Rouse putting Harundale Mall up for sale

April 13, 1995|By Consella A. Lee and Shirley Leung | Consella A. Lee and Shirley Leung,Sun Staff Writers

Rouse Co. officials have told merchants that they are putting Harundale Mall up for sale. The merchants say they don't care.

"It doesn't make a difference who owns it as long as they do something to bring it back up," said Robert Braun, who owns Hair Salon in the southeast corner of the mall. "Businesses have sort of drifted. I still think Harundale's got a lot of potential."

Mr. Braun opened his salon in November and said he still plans to expand his business. "If someone took an interest in the mall and rebuilding the original concept of what it was supposed to be, you could have a successful mall," he said.

Built in 1958 for $10 million, Harundale was the Rouse Co.'s first enclosed mall and the first one east of the Mississippi, complete with heating and air conditioning.

When it opened, on Oct. 1, Mr. Rouse greeted customers and a slew of politicians showed up, including Sen. John F. Kennedy, who cut the mall ribbon during a campaign stop.

Harundale was among the few shopping centers on Ritchie Highway then. Hochschild Kohn Co. anchored the 45-store mall. Today, the mall is barely two miles from Marley Station and is anchored by Value City Department Store. Stores have come and gone in the past few years, and on most weekdays, the mall is almost deserted.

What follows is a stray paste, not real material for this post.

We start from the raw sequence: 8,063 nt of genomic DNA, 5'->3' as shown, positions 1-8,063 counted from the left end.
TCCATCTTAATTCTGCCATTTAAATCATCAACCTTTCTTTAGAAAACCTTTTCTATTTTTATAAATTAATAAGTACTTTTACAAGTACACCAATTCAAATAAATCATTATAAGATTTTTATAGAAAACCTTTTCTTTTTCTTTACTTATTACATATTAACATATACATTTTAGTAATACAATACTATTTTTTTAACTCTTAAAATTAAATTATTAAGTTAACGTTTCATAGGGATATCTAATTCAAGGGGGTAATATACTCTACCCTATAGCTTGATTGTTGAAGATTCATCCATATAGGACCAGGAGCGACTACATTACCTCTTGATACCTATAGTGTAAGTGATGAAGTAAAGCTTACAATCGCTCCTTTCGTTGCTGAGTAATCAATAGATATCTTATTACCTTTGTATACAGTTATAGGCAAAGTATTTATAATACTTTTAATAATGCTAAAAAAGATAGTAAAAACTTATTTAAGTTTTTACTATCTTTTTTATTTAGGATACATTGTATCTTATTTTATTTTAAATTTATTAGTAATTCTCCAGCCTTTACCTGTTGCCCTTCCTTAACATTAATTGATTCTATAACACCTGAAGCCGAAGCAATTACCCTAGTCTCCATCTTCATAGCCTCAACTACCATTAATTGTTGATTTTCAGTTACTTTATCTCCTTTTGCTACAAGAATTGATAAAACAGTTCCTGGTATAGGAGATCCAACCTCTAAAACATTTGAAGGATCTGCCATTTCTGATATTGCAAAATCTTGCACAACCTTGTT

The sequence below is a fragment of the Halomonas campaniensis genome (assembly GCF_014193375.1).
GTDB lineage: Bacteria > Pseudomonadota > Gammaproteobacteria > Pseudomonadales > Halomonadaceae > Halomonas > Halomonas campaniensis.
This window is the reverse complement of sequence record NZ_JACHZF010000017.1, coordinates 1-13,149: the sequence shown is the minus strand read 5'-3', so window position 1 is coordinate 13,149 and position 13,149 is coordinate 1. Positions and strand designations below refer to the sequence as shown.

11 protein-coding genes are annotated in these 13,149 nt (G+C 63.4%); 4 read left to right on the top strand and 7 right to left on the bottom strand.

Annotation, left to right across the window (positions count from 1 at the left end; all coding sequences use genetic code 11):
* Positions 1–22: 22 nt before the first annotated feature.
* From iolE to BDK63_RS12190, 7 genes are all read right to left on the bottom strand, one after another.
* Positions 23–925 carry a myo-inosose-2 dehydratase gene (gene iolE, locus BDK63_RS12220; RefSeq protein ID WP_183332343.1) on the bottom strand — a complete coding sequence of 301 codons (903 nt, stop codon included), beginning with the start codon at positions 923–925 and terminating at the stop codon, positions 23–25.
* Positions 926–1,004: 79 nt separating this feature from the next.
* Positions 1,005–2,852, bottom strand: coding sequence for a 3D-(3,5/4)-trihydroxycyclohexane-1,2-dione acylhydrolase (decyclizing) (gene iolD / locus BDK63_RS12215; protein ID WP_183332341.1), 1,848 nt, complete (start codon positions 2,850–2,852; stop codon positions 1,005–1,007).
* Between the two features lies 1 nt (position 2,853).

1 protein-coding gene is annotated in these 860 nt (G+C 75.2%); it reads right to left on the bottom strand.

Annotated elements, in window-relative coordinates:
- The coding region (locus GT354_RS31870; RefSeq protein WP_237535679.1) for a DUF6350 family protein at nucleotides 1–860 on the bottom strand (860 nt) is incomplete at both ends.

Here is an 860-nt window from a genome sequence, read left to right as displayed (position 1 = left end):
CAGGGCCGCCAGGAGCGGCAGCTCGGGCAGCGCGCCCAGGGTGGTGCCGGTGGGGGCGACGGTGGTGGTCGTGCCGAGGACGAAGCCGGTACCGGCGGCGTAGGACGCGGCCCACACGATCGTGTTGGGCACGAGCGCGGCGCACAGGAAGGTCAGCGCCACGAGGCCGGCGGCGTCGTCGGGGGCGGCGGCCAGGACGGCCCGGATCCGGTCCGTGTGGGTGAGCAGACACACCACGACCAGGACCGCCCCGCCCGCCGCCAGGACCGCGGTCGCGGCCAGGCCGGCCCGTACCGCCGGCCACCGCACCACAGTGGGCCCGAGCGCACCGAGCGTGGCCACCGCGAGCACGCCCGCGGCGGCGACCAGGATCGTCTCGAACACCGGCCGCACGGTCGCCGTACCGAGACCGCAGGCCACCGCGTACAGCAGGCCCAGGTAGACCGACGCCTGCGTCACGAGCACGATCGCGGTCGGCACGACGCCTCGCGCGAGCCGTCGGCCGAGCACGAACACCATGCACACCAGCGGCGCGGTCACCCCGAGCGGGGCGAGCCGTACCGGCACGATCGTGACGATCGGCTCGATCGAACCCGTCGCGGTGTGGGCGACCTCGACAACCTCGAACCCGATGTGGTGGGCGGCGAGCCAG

Only four of the original stores -- Baltimore Gas and Electric Co., Lerner Shops, Da-Mar Shoes and Headfirst -- remain, said Karen Pospisil, mall marketing manager.

Rouse Co. officials put the mall in Glen Burnie up for sale a couple of weeks ago, and mall managers told merchants about the impending sale Monday.

"This is a hometown mall that people have supported for years and years, and someone is going to come in here and fill the mall, and we're going to go on," said Betty Rau, owner of Betty's Bake Shop and president of Harundale Mall Merchants Association. "I don't think it's going anywhere."

Rouse Co. spokeswoman Cathy Lickteig said the sale of the 368,000-square-foot mall is part the Columbia-based company's efforts to focus on developing regional malls and getting rid of smaller projects.

"We feel this property would do better in the hands of another owner," she said. "We are used to managing very large properties."

Rouse's $4.7 billion worth of properties includes more than 200 in 24 states, including nine in Maryland. Many of the malls are upscale, regional malls such as Owings Mills, The Mall in Columbia and White Marsh.

Two months ago, Rouse put its first and smallest retail project, the 88,000-square-foot Talbottown Shopping Center in Easton, up for sale. Ms. Lickteig said it and Harundale have drawn interest, but no buyers.

Harundale "will always have a special place in our history books," Ms. Lickteig said. "But we felt it was time to hone in a bit and concentrate on what we do best."

With 52 stores, the mall is 80 percent occupied. But in the last year and a half, five stores have left and one has moved in.

"This is not a regional mall. It will not be a regional mall. It is a community mall," said Bill Beatson, a national retail developer based in Annapolis. "People at a regional mall will drive an hour. People will not drive an hour to go to Harundale Mall."

Merchants said they hope the new owner will renovate and market the center as a community mall.

"We're just hoping that the new ownership will put new focus on the mall and that things will improve," said Jerry Warner, who owns Player Sports Collectibles.

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